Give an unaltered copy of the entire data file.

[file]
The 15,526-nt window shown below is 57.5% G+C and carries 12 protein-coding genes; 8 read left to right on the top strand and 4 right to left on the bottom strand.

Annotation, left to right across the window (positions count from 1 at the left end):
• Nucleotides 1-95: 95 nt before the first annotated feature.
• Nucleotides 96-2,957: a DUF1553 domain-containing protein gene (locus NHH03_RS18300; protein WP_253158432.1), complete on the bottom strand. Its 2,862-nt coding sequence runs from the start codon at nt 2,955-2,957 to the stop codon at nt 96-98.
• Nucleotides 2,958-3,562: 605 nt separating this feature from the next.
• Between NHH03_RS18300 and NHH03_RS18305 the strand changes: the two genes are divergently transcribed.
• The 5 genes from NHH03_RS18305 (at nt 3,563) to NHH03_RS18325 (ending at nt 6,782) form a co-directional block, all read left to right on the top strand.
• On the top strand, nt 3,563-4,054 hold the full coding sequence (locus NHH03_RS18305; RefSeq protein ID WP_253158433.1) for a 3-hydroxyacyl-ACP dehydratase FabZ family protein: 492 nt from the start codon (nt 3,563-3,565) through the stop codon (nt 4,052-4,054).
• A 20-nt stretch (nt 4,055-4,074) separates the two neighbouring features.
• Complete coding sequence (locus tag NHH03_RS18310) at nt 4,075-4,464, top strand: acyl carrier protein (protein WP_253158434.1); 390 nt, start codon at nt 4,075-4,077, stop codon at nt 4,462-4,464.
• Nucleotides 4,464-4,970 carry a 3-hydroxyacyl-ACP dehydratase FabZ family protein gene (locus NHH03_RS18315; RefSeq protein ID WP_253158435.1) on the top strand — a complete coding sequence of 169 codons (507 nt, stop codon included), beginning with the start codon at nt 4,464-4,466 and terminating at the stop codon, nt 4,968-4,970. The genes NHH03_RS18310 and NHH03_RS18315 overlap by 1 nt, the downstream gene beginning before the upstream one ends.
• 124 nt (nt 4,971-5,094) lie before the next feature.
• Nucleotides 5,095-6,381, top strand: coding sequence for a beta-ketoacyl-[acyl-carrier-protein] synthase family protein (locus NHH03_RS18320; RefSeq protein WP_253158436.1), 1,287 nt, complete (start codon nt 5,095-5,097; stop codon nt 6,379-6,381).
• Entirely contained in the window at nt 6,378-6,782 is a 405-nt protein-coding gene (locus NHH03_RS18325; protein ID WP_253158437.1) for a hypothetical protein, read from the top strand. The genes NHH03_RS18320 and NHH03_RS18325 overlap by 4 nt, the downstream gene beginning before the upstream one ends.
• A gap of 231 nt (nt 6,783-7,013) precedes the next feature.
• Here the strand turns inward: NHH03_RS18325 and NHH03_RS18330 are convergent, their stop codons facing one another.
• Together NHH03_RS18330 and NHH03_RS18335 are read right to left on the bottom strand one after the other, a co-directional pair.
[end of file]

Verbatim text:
The 15,526-nt window shown below is 57.5% G+C and carries 12 protein-coding genes; 8 read left to right on the top strand and 4 right to left on the bottom strand.

Annotation, left to right across the window (positions count from 1 at the left end):
• Nucleotides 1-95: 95 nt before the first annotated feature.
• Nucleotides 96-2,957: a DUF1553 domain-containing protein gene (locus NHH03_RS18300; protein WP_253158432.1), complete on the bottom strand. Its 2,862-nt coding sequence runs from the start codon at nt 2,955-2,957 to the stop codon at nt 96-98.
• Nucleotides 2,958-3,562: 605 nt separating this feature from the next.
• Between NHH03_RS18300 and NHH03_RS18305 the strand changes: the two genes are divergently transcribed.
• The 5 genes from NHH03_RS18305 (at nt 3,563) to NHH03_RS18325 (ending at nt 6,782) form a co-directional block, all read left to right on the top strand.
• On the top strand, nt 3,563-4,054 hold the full coding sequence (locus NHH03_RS18305; RefSeq protein ID WP_253158433.1) for a 3-hydroxyacyl-ACP dehydratase FabZ family protein: 492 nt from the start codon (nt 3,563-3,565) through the stop codon (nt 4,052-4,054).
• A 20-nt stretch (nt 4,055-4,074) separates the two neighbouring features.
• Complete coding sequence (locus tag NHH03_RS18310) at nt 4,075-4,464, top strand: acyl carrier protein (protein WP_253158434.1); 390 nt, start codon at nt 4,075-4,077, stop codon at nt 4,462-4,464.
• Nucleotides 4,464-4,970 carry a 3-hydroxyacyl-ACP dehydratase FabZ family protein gene (locus NHH03_RS18315; RefSeq protein ID WP_253158435.1) on the top strand — a complete coding sequence of 169 codons (507 nt, stop codon included), beginning with the start codon at nt 4,464-4,466 and terminating at the stop codon, nt 4,968-4,970. The genes NHH03_RS18310 and NHH03_RS18315 overlap by 1 nt, the downstream gene beginning before the upstream one ends.
• 124 nt (nt 4,971-5,094) lie before the next feature.
• Nucleotides 5,095-6,381, top strand: coding sequence for a beta-ketoacyl-[acyl-carrier-protein] synthase family protein (locus NHH03_RS18320; RefSeq protein WP_253158436.1), 1,287 nt, complete (start codon nt 5,095-5,097; stop codon nt 6,379-6,381).
• Entirely contained in the window at nt 6,378-6,782 is a 405-nt protein-coding gene (locus NHH03_RS18325; protein ID WP_253158437.1) for a hypothetical protein, read from the top strand. The genes NHH03_RS18320 and NHH03_RS18325 overlap by 4 nt, the downstream gene beginning before the upstream one ends.
• A gap of 231 nt (nt 6,783-7,013) precedes the next feature.
• Here the strand turns inward: NHH03_RS18325 and NHH03_RS18330 are convergent, their stop codons facing one another.
• Together NHH03_RS18330 and NHH03_RS18335 are read right to left on the bottom strand one after the other, a co-directional pair.